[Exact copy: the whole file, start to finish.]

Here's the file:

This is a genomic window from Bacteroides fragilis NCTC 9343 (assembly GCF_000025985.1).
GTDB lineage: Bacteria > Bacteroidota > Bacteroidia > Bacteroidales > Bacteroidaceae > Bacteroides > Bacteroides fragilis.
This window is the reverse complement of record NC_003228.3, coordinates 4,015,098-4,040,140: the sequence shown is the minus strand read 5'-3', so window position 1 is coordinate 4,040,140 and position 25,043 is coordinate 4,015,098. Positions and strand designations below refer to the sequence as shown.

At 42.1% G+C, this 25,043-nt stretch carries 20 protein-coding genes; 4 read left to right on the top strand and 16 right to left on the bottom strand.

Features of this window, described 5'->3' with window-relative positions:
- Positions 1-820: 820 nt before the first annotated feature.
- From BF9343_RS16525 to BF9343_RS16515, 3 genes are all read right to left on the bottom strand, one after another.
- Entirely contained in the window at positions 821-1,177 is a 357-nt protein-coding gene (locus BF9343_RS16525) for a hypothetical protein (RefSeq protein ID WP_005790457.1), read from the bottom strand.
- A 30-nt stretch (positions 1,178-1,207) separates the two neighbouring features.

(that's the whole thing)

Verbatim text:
This is a genomic window from Bacteroides fragilis NCTC 9343 (assembly GCF_000025985.1).
GTDB lineage: Bacteria > Bacteroidota > Bacteroidia > Bacteroidales > Bacteroidaceae > Bacteroides > Bacteroides fragilis.
This window is the reverse complement of record NC_003228.3, coordinates 4,015,098-4,040,140: the sequence shown is the minus strand read 5'-3', so window position 1 is coordinate 4,040,140 and position 25,043 is coordinate 4,015,098. Positions and strand designations below refer to the sequence as shown.

At 42.1% G+C, this 25,043-nt stretch carries 20 protein-coding genes; 4 read left to right on the top strand and 16 right to left on the bottom strand.

Features of this window, described 5'->3' with window-relative positions:
- Positions 1-820: 820 nt before the first annotated feature.
- From BF9343_RS16525 to BF9343_RS16515, 3 genes are all read right to left on the bottom strand, one after another.
- Entirely contained in the window at positions 821-1,177 is a 357-nt protein-coding gene (locus BF9343_RS16525) for a hypothetical protein (RefSeq protein ID WP_005790457.1), read from the bottom strand.
- A 30-nt stretch (positions 1,178-1,207) separates the two neighbouring features.